London: Allyson Felix won her second Olympic gold medal of the games and added a world record on top as she powered the US sprint relay team past its Jamaican rivals in the 4x100 meters.
The 200-meter champion ran a blistering second leg and 100 silver medalist Camelita Jeter finished off the world record job, pointing to the time clock with her mouth wide open as soon as she got past the line, seeing that the 27-year-old mark of the former East Germany was gone.
The USA team finished in 40.82 seconds, shaving a massive 0.55 seconds off the old mark. It was the second world record in as many days on the super-fast track of the Olympic Stadium after David Rudisha of Kenya set a mark in the 800 on Thursday.
No one came close to a world record in the 5,000, but Meseret Defar reclaimed the title she first won eight years ago, as her Ethiopian compatriot Tirunesh Dibaba missed a chance to become the first woman to repeat as double Olympic long-distance champion.
Defar swept past the front-running Dibaba in the final straight and had enough power to hold off Vivian Cheruiyot of Kenya. Dibaba, running with a huge blue tape on her inside right thigh, faded toward the end and was unable to produce the kick that gave gold in the 10,000 last week.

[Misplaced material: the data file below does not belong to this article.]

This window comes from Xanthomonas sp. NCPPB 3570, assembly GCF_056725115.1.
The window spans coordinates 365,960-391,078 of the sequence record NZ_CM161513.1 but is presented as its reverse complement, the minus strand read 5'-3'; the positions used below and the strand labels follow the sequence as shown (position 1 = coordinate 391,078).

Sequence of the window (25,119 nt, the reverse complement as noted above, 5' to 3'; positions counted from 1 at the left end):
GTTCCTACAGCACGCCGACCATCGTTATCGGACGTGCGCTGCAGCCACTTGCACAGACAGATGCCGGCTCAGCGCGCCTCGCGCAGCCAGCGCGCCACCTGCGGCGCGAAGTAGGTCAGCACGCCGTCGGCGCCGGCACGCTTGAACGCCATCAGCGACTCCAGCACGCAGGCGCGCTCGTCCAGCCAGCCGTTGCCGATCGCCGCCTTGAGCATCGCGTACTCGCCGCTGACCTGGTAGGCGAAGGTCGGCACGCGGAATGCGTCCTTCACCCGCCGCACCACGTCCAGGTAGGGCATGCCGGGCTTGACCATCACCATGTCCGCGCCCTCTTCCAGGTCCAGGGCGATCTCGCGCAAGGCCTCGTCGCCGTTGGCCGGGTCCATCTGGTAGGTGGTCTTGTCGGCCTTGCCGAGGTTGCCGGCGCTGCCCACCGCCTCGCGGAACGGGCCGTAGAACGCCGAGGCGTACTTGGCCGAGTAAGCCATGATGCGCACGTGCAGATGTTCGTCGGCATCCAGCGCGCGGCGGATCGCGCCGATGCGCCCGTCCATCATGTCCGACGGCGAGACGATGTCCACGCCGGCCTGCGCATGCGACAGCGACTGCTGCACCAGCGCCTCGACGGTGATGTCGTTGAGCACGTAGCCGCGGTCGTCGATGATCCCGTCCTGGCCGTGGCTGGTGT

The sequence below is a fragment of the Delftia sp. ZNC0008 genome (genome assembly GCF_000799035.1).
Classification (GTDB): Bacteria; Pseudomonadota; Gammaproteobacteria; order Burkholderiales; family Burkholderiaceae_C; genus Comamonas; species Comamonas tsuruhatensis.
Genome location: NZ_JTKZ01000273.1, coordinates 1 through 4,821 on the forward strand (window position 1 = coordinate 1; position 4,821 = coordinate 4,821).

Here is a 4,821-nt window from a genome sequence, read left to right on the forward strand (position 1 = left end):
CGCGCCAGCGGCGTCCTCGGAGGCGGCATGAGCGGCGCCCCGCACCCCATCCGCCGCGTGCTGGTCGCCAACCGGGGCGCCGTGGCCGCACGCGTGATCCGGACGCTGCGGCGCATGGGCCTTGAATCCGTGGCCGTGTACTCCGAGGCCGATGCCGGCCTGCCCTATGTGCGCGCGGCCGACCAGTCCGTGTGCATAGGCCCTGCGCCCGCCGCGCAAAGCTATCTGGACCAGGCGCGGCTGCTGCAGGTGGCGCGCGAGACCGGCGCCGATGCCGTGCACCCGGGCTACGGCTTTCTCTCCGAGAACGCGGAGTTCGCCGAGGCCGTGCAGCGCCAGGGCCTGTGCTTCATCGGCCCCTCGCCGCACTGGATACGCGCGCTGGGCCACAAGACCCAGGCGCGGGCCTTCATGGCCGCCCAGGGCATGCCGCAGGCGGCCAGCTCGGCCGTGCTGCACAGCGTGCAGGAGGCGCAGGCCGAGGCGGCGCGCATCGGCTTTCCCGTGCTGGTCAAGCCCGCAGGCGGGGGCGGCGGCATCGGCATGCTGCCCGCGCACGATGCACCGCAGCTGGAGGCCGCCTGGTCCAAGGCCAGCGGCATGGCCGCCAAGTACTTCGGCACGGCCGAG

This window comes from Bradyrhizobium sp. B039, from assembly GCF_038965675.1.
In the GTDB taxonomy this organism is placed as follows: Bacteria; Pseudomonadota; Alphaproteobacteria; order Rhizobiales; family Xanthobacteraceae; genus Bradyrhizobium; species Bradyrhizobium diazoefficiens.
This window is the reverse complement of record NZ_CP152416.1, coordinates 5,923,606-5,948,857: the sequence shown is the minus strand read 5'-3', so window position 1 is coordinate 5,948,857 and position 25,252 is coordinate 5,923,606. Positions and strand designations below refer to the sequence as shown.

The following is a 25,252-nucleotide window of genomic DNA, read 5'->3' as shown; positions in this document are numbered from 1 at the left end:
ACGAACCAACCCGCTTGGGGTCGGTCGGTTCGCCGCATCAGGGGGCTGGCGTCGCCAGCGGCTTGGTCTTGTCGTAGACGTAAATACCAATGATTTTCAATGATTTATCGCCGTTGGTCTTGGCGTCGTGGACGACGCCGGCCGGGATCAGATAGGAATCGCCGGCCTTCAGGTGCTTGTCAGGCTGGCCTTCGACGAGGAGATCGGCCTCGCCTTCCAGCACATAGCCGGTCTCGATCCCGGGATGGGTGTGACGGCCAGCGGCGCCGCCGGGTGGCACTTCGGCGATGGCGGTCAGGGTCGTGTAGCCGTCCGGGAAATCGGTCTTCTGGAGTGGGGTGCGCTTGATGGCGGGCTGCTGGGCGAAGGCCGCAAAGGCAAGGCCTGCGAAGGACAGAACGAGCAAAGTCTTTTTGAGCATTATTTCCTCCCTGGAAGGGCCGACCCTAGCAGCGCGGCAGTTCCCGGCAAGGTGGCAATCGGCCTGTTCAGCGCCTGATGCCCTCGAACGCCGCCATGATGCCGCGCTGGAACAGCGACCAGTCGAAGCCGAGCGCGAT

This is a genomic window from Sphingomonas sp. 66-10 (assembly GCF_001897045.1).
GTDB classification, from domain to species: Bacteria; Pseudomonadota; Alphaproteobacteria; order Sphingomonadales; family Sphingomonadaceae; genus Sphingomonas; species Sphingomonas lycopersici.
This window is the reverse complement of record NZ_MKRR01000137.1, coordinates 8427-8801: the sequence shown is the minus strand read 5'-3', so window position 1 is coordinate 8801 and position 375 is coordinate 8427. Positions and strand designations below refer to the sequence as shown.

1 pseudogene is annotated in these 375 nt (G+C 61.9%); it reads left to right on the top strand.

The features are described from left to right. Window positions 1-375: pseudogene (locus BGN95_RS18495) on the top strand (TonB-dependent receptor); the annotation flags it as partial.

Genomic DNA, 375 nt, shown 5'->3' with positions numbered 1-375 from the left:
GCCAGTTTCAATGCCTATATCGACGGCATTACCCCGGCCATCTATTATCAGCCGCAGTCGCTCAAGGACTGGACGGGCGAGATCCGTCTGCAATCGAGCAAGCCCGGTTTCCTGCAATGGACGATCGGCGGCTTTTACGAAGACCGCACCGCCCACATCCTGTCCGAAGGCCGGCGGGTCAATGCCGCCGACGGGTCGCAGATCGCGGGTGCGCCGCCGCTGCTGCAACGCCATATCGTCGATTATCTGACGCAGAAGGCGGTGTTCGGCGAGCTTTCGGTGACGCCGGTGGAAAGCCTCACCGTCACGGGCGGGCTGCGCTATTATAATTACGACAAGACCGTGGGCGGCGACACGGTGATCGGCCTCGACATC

Once she crossed the line, Defar produced a religious image of a virgin and child to show to the cameras before breaking down, sobbing into the picture.
After she won at the 2004 Athens Games, Defar has often had to spend time running in shadow of Dibaba. Now the two combined to dominate their fierce rivals from Kenya over the long distance in London.
Ethiopia had already won the women's marathon in the center of the city last Sunday, and the favored Cheruiyot failed to even get close to her world championship double from last year.
Dibaba was one race away from achieving the long-distance equivalent of what Usain Bolt did over the sprints on Thursday.
Bolt's double in the 100 and 200 turned him into a self-proclaimed "living legend," and he rested on Friday while his 4x100 relay teammates toiled.
The Jamaican relay team still easily qualified for Saturday's final in 37.39 seconds, the fourth-fastest time in history at that stage. Then the U.S. team trumped them with 37.38 seconds for a U.S. record.
On Saturday, Bolt will have chance to show if he can make enough of a difference on the fast track to produce another world record.
The way Jamaican sprinters have been dominating over this year — with five of six medals in the 100 and 200 meters — it seems more a matter of passing the baton correctly than stretching for maximum speed.
With dual silver medalist Yohan Blake possibly handing off to Bolt for the anchor leg, it all seems set for a fitting finale to the Bolt show at the Olympics.